2020 Season Projections: Cubs minor league aces


by - Staff Writer -
Adbert Alzolay has the potential to be a starter with Cubs (Mark Rebilas - USA Today Sports)
Adbert Alzolay has the potential to be a starter with Cubs (Mark Rebilas - USA Today Sports)

We are getting to the end of our projection series as we have only a few left. Today we continue with our starting pitchers as we shift our focus to the Minor League. This is one of the big storylines this season as we know the Cubs rotation will be very thin following this season.

That means the Cubs are going to need help from within to rebuild their staff next season, and if all goes well, we will see some of that depth this year. However, if the development process of some of these continue to struggle, expect some big-league talent to be sold off this summer with hopes of getting some Major league ready arms next year. Here are five Minor League arms to watch this season.

Adbert Alzolay: After sitting as the team's top pitching prospect for three seasons, Alzolay has now dropped to NO. 2 as injuries and inconsistencies have hurt his development. Most likely entering the season as Iowa's No. 2 behind last year's PCL pitcher of the year Colin Rea, Alzolay needs to have a breakout season this year.

Both him and Rea were given chances at the No. 5 spot in the rotation this spring at the very worst with a shot at the pen. However, both struggled mightily in Arizona and now find themselves as the top two arms in the Iowa rotation. Alzolay started to find a groove last season, but once again, injuries shortened his season in July, and he was never able to recover.

Projection (11 starts 6-4 3.97 ERA, 32BB 80K.)

The numbers are good, but that is not what I am looking at from Alzolay this season. I am looking for him to be healthy for the first time in a long time and finally show us he deserves to be considered for the rotation long-term. No one is going to argue the stuff he brings to the table as he does have ace ability. The problem has always been health. If he stays healthy, he will be a very valuable piece for the Cubs moving forward. If not, the best he may do is a back of the bullpen arm.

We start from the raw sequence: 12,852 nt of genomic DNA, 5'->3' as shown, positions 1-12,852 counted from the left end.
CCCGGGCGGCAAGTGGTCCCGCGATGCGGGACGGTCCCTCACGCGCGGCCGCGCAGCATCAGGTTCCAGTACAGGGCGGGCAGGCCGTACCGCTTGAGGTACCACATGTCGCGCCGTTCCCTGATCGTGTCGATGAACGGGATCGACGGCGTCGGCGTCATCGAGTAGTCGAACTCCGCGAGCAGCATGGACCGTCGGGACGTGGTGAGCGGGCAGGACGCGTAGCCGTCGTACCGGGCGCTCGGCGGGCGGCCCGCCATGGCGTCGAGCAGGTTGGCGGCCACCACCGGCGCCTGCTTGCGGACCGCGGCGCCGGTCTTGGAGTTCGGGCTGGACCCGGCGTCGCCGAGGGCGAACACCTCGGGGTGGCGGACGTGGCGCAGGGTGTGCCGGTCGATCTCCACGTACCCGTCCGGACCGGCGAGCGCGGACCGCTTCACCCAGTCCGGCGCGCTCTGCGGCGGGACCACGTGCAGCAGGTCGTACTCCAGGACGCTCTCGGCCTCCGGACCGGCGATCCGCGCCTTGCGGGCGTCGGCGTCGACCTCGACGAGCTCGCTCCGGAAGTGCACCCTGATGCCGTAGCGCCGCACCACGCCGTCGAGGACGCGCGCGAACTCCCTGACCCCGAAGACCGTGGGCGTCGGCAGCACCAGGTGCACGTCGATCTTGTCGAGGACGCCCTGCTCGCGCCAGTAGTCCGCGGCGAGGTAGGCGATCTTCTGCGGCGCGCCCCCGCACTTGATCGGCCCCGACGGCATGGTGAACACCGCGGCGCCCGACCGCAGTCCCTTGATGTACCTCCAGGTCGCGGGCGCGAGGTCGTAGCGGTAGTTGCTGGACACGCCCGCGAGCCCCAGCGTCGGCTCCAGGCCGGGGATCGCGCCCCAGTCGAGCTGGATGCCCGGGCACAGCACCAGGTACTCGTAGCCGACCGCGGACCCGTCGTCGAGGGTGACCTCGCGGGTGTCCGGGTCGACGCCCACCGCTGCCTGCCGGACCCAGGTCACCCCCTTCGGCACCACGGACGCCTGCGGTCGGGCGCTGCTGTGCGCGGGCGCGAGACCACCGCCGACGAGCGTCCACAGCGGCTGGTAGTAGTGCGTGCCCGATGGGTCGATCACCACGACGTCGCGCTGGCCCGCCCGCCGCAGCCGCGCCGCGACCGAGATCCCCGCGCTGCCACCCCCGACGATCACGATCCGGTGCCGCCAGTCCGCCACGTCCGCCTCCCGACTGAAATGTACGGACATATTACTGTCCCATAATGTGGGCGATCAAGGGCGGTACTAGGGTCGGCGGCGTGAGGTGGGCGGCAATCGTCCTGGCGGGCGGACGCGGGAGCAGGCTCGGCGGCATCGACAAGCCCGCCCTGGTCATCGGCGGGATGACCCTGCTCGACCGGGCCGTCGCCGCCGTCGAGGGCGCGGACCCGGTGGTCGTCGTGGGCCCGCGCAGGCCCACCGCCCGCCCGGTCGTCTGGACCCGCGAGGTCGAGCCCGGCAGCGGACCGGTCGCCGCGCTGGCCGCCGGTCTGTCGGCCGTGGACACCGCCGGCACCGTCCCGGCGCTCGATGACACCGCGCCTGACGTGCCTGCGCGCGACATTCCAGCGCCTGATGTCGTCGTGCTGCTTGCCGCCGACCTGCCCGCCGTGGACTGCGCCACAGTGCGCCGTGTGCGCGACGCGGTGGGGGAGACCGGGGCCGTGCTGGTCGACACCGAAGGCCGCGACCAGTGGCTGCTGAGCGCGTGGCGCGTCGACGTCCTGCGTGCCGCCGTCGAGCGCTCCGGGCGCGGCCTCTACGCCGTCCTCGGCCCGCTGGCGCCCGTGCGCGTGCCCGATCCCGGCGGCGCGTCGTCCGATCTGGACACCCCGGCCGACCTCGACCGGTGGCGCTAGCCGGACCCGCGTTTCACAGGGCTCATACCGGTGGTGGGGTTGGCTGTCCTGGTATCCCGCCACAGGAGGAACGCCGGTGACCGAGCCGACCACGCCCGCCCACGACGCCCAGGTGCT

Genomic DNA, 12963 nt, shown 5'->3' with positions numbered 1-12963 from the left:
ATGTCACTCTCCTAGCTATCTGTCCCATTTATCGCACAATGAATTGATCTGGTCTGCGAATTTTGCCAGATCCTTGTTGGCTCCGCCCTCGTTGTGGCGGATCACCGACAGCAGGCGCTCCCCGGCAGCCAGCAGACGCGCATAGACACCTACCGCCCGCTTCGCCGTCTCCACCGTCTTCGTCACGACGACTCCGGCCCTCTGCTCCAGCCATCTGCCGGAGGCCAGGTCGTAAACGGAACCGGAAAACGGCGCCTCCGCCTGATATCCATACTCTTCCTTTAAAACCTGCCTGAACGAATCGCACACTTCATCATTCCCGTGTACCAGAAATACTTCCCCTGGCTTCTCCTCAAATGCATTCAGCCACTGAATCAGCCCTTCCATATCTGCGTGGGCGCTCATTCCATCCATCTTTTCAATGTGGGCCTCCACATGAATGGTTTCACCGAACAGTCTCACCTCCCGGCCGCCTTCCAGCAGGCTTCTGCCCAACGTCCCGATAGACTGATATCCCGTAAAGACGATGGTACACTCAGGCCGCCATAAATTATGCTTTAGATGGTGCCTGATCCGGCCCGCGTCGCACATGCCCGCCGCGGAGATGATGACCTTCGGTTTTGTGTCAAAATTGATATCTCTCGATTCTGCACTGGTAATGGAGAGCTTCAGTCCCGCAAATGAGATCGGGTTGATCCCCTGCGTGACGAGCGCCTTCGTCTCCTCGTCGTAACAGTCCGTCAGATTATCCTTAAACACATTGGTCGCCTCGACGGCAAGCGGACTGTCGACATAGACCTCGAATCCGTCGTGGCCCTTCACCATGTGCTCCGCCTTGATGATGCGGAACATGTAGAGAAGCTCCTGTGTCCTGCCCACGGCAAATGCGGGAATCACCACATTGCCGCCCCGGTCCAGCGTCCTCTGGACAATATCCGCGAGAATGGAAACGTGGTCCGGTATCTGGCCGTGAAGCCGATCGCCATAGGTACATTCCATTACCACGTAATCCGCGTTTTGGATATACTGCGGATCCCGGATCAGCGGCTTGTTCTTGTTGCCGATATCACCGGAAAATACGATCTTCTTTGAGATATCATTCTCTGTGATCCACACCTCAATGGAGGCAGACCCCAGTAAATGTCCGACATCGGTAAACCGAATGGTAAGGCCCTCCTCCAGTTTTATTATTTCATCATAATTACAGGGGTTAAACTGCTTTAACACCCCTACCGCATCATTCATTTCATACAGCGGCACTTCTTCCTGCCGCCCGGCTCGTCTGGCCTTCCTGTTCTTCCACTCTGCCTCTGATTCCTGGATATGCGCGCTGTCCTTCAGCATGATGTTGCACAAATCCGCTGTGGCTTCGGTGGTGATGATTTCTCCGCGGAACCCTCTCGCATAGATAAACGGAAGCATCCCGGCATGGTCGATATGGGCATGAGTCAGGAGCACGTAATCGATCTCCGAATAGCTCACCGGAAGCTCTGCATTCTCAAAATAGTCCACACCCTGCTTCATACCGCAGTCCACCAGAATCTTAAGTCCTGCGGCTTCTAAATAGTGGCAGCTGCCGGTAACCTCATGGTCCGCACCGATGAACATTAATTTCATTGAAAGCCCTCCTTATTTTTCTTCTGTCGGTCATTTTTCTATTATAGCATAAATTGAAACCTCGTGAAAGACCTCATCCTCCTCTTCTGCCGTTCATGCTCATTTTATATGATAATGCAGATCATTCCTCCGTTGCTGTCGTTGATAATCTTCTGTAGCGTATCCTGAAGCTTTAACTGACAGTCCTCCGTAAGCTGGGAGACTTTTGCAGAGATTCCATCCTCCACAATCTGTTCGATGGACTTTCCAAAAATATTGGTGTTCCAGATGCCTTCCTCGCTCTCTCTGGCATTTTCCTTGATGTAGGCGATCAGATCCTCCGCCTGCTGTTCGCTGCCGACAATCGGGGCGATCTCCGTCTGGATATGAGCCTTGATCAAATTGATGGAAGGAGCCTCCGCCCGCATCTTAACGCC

CORY ABBOTT (Tennessee Smokies):

This will be an interesting season for Abbott as he looks to build on an incredible 2019 campaign. As of now, Abbott is penciled in as the Ace for the Smokies, but given what he did last year, AAA is certainly not out of the question.

He may have gone just 8-8 last season, but his 3.01 ERA was certainly promising. His 52bb/161K rate was also significant as he became the first Cubs Minor League pitcher to pass 150K since 2013, which is an encouraging development for an organization searching for arms. Abbott continues to go about his business as he has gone 16-14 with an impressive 2.84 ERA in his minor league career making him someone the Cubs are starting to sense is close to MLB ready.

Projection (12 starts, 6-6 3.76 ERA, 40BB. 94K).

If you look at these numbers, you may cringe and say that it is a step back from last season. Although kind of right, but I look for him to dominate in AA early, but potentially hit some rough stretches in Iowa as he will get to AAA this season. That is extremely important, however, as he could use that as a learning experience to possibly crack the majors next year. Abbott is an under the radar arm that could be as good as a No. 2 starter or fit the No. 5 spot.

BRAILYN MARQUEZ (Myrtle Beach Pelicans): Unless you have been living under a rock this past year, you would know all about Marquez and just how fast he is rising the prospect rankings. Fast, is undoubtedly fitting when you talk about the big lefty, as Marquez is now regarded as the Cubs top pitching prospect and wowed scouts across the Country with his triple-digit heater last season. At just 21, the 6-4 Marquez is only going to get better as the sky is the limit as to what he can do for this organization long term.